Shaojie Zhang, Haitao Zhao, Shan Wang
Jan 5, 2017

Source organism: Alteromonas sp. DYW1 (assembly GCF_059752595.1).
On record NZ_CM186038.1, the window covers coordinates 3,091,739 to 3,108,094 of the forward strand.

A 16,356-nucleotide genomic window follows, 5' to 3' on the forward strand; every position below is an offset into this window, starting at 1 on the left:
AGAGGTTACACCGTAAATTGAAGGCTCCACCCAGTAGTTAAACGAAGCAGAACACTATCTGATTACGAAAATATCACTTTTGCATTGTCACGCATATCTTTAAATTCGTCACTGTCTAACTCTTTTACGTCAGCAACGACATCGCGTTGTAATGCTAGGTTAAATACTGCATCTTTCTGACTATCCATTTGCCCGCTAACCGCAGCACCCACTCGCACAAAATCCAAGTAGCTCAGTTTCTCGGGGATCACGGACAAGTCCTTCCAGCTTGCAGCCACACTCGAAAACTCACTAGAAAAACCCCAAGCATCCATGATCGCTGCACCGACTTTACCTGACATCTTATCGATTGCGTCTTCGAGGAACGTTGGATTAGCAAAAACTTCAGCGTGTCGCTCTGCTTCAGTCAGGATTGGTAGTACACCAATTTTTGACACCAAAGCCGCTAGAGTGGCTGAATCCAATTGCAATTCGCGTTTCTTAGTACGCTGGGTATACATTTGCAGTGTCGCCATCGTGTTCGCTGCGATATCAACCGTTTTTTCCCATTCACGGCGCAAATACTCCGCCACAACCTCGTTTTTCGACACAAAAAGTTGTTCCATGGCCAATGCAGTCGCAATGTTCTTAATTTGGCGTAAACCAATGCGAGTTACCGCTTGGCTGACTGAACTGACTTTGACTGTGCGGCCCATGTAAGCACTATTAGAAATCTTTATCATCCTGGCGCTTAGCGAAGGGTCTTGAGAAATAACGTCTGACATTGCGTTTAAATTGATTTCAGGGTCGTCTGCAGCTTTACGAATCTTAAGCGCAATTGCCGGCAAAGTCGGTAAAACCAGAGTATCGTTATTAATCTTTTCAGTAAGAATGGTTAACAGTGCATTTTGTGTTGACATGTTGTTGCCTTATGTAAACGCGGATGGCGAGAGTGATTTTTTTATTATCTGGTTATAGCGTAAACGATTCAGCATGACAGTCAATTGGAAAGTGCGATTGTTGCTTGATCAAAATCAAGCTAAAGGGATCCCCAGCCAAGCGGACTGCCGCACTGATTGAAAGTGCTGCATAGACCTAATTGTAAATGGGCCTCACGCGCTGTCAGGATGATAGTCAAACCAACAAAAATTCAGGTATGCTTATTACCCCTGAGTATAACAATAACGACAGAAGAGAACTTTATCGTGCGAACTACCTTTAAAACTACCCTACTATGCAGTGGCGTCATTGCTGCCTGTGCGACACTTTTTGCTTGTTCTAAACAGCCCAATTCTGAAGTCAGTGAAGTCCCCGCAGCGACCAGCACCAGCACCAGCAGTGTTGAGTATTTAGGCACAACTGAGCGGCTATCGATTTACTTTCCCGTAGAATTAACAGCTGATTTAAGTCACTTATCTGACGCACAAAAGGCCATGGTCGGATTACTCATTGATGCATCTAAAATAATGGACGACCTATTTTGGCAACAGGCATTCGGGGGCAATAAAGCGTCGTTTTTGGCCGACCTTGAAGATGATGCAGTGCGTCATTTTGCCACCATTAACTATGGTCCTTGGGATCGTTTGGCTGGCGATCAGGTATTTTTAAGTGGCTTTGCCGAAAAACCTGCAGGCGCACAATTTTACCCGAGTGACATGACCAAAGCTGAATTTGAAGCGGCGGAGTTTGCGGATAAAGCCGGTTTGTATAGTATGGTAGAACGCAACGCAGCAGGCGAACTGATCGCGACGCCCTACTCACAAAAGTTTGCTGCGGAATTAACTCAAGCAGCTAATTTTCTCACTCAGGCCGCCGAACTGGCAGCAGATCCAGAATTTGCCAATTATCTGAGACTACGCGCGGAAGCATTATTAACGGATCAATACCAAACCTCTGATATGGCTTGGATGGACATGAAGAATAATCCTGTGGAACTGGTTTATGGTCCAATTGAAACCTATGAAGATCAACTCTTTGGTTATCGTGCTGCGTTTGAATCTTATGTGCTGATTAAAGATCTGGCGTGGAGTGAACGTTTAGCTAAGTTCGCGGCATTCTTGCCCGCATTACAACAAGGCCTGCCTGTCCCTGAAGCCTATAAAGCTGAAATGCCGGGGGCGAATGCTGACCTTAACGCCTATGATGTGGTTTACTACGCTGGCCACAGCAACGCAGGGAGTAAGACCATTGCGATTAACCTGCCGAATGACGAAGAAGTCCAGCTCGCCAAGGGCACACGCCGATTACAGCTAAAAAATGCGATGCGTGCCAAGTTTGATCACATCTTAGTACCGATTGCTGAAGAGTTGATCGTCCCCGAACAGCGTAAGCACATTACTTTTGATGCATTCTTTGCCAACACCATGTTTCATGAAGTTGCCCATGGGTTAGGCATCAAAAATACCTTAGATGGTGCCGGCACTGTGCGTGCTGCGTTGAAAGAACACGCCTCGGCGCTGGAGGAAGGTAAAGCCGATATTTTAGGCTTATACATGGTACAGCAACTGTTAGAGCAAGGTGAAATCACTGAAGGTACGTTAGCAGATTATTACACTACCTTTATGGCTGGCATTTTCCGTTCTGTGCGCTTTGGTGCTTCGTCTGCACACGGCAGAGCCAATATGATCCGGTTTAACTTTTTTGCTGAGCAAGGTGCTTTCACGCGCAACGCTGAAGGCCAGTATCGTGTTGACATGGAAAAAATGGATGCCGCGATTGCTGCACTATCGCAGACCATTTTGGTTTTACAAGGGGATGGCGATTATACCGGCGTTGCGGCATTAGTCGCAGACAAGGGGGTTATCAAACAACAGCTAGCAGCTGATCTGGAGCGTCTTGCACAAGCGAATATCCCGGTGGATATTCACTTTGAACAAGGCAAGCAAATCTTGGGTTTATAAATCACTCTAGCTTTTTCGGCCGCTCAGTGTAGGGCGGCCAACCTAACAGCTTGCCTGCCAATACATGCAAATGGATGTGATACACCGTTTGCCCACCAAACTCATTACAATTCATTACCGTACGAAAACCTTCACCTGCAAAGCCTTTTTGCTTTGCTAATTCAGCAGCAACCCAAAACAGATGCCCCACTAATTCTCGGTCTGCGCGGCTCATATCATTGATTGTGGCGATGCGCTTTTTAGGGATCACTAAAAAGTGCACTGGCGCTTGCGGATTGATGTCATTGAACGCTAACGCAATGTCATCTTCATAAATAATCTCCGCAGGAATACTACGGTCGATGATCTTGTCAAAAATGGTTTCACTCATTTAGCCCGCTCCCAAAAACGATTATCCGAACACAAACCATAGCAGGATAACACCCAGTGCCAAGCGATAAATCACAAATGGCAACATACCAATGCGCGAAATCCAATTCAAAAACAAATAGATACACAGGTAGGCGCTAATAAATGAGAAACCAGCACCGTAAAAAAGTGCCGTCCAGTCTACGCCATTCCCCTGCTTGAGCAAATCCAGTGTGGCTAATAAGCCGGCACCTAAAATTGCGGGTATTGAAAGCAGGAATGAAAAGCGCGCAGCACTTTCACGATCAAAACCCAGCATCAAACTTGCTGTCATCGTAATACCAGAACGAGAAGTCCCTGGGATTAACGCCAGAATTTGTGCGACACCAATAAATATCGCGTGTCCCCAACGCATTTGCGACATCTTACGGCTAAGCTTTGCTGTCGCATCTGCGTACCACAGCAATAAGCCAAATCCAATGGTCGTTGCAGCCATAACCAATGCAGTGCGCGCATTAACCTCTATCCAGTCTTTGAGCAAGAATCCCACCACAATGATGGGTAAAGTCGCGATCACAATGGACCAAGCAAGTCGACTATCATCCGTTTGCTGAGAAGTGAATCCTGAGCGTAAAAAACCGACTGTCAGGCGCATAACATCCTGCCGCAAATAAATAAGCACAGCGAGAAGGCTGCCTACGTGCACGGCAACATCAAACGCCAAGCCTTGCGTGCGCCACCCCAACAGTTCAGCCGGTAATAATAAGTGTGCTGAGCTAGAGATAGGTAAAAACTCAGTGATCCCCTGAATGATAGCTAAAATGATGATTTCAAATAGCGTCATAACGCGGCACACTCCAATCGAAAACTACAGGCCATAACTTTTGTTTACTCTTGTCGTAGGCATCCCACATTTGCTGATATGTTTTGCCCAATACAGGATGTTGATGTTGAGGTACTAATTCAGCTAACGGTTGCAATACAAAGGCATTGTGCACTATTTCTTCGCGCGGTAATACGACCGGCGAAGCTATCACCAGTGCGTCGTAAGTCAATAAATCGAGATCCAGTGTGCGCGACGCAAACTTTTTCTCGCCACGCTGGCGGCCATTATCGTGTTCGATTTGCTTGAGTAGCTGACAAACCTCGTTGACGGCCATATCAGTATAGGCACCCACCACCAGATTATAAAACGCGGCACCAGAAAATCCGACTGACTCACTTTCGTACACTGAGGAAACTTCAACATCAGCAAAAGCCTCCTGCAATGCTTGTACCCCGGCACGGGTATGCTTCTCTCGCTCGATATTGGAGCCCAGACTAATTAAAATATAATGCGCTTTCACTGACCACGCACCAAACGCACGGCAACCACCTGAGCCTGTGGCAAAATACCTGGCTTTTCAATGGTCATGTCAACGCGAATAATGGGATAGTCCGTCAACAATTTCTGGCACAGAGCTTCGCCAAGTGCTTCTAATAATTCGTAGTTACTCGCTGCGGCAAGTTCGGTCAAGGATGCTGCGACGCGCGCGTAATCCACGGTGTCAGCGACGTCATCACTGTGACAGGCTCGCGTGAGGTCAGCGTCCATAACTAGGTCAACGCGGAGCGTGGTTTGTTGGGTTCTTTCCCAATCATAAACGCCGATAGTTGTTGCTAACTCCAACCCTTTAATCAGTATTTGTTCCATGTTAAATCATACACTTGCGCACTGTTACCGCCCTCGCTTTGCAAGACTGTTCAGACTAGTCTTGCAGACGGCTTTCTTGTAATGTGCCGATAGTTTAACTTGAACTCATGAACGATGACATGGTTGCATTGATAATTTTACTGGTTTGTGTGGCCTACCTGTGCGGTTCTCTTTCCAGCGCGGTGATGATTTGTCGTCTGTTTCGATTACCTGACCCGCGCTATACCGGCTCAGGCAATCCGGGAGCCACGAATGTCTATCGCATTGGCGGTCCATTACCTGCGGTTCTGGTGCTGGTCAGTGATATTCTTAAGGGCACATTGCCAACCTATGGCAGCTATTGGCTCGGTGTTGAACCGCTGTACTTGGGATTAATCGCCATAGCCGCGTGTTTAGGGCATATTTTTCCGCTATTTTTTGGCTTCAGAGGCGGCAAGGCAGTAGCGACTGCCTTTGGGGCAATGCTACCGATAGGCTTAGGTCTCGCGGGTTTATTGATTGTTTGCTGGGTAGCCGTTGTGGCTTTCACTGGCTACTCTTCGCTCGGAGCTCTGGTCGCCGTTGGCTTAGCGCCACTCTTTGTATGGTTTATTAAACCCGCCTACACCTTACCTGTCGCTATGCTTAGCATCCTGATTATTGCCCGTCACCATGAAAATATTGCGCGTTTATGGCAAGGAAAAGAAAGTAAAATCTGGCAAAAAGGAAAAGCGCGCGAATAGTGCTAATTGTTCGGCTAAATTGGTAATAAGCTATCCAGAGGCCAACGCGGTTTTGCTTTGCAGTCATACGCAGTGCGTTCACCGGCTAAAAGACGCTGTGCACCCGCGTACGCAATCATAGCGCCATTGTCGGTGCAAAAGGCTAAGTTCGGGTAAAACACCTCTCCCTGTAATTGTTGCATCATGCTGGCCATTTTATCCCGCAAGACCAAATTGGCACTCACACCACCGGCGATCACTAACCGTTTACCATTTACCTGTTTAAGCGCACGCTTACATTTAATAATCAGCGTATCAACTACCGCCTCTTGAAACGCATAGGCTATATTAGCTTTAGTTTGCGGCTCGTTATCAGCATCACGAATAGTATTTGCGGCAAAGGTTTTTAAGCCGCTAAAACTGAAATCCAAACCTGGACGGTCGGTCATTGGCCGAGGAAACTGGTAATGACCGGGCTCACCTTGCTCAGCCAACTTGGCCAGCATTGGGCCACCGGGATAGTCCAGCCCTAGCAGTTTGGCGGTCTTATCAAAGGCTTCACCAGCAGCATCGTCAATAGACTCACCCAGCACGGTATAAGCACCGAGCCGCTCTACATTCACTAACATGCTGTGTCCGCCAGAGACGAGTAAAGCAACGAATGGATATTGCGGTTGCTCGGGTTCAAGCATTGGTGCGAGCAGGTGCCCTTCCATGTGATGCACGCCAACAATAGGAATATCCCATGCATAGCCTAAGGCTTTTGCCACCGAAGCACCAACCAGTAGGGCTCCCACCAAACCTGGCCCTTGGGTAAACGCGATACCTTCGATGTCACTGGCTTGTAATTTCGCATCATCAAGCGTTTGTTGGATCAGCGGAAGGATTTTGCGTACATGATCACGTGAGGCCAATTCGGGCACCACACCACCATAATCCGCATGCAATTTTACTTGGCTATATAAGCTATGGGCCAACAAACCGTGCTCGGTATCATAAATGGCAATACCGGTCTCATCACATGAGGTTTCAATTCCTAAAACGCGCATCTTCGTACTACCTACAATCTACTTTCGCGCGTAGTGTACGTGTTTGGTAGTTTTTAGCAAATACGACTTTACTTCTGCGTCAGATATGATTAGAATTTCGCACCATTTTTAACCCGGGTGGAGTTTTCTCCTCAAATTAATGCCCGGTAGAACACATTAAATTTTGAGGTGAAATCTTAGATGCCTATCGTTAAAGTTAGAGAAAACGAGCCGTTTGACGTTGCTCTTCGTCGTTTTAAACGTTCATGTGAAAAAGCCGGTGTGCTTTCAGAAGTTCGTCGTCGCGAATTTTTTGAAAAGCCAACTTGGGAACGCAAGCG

The tradeoff between decreasing interference to primary user (PU) and increasing secondary user's (SU's) throughput is of great importance for cooperative sensing in cognitive radio networks. Non-ideal spectrum sensing in PHY and multiple SUs' access contention in MAC jointly impact SUs' transmission and the tradeoff. In this study, the authors investigate the joint impact from a cross-layer perspective. First, they quantify the reliability of cooperative sensing and compute SUs' transmission probability under the conditions of non-ideal sensing and access contention. Closed-form expressions of the interference probability to PU and SUs' throughput are derived. Specially, two widely-used contention-based MAC protocols, i.e. slotted Aloha and distributed coordination function, are studied. Then, they formulate the sensing-throughput tradeoff problem by using interference probability to PU, rather than the detection probability, as the constraint. Finally, a 2-dimension search algorithm is proposed to obtain the optimal solution, including the optimal fusion rule, sensing duration and detection threshold. Simulation results validate the outperformance of the cross-layer scheme. They also demonstrate how the optimal solution varies with some key parameters, i.e. PU's signal-to-noise ratio and the number of contending SUs.